Look after yourself, as well!
They might not win you any fashion awards, but mudguards are worth considering if you want to be able to enjoy riding without a steady stream of cold, muddy water coming at you from below… There are plenty of easy to fit, unobtrusive off-road mudguard options available that are designed specifically for mountain bikes, ranging from small front fenders for fork arches, through to more heavy duty guards for front and rear. Clear lenses for your riding glasses keep grit (and bacteria!) out of your eyes and a pair of neoprene overshoes will make your riding shoes last a while longer than if they were constantly covered in grit. None of the above is likely to win you style points, but if that’s your main motivation for riding then you’re unlikely to be heading out in winter anyway!
Winter riding means a tighter margin for error should things take a turn for the worse. While we always hope for the best, being pragmatic means planning for the worst. An injury, a navigational error or even a puncture late in the day can all become a serious problem if you’re unprepared. By adding a few simple things to your kit you can avoid turning an unexpected delay into a potentially serious situation.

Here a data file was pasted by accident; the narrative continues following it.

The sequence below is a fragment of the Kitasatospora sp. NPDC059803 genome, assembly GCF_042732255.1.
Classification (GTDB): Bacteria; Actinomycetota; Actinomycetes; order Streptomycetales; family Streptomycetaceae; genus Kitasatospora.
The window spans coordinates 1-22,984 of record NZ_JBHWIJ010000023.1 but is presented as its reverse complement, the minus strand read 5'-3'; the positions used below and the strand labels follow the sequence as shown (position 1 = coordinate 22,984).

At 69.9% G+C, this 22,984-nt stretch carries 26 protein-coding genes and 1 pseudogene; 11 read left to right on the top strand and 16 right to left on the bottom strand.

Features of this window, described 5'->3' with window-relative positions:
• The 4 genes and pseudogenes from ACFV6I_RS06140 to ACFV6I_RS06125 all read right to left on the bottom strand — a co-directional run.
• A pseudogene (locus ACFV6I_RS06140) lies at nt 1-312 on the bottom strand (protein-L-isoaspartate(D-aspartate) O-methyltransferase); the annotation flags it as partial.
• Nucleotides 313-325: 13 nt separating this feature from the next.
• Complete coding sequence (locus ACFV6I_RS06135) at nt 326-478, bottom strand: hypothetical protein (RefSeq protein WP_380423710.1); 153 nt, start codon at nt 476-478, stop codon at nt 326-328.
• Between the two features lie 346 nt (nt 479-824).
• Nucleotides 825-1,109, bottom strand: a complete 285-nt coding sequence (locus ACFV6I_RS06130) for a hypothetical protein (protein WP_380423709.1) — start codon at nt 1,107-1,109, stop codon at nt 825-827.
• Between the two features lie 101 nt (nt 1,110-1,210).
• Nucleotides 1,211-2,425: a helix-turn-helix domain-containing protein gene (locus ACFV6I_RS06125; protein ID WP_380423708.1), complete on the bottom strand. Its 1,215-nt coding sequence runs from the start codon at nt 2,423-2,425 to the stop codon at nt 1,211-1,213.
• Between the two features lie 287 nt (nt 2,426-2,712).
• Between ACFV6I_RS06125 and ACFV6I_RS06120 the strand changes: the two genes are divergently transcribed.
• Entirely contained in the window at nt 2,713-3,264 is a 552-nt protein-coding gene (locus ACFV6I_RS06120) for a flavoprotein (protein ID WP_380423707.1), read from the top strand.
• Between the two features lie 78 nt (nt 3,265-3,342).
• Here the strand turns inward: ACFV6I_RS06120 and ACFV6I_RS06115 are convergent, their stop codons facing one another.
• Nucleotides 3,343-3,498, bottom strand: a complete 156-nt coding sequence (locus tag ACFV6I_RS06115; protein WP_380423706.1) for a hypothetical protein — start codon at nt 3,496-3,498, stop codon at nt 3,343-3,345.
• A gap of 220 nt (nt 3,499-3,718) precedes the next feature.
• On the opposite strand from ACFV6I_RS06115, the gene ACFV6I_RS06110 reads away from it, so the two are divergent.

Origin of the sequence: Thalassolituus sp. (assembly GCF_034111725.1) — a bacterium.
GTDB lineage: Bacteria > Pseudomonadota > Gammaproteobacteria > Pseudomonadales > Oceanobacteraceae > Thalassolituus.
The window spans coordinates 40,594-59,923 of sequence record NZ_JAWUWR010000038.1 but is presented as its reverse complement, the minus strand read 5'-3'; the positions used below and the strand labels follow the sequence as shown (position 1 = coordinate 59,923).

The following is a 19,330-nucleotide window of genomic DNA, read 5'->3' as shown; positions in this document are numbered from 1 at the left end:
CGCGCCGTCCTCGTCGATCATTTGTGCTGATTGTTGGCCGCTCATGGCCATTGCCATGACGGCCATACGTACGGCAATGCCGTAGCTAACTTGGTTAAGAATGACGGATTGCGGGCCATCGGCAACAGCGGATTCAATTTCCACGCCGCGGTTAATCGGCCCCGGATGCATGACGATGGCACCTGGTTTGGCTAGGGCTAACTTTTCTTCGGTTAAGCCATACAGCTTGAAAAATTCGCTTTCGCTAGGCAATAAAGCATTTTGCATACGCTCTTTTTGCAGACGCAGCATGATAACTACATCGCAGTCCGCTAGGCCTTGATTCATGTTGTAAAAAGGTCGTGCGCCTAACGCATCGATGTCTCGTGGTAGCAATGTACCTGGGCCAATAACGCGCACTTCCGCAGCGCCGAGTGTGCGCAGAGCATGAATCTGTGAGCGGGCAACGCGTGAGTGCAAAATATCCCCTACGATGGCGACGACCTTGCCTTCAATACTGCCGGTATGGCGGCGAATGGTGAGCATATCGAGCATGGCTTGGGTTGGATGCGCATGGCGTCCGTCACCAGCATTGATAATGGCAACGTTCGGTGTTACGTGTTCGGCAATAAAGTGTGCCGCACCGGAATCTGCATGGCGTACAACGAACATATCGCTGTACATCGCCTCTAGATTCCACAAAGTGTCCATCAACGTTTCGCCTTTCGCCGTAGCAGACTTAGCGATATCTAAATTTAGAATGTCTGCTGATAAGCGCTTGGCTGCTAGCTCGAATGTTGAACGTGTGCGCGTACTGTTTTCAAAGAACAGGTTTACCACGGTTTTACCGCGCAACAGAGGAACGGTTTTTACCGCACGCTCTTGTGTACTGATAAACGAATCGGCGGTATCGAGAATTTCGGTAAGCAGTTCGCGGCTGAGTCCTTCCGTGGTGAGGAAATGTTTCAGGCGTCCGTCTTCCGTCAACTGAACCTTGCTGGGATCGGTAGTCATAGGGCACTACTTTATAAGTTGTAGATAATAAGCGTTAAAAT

Keep yourself warm: Extra clothing doesn’t need to be bulky: a warm pair of gloves, an under-helmet hat and a spare insulated top are worth carrying, even on shorter rides. An emergency bivvy bag constructed from waterproof, heat-reflective material is small, light and effective enough to keep a person warm while waiting for help.
Keep yourself fed: A few hundred calories worth of food, i.e. an energy bar and a small bar of chocolate, are best kept separate from the rest of your food for the day, to be used to keep up morale and rational thinking in the event of a longer then planned return to base.
Keep yourself seen: a small set of front and rear lights can be kept attached to your bike all winter without being intrusive. Even at midday on an overcast winter’s day they can keep you safe on road sections by keeping you visible.
Keep in touch: Make sure that someone knows where you are going, when you expect to be back, and what time they should contact help if you haven’t returned. The cold can affect smart-phone batteries, so make sure that you always have enough battery to call for help if needed, by keeping a small powerbank in your emergency kit.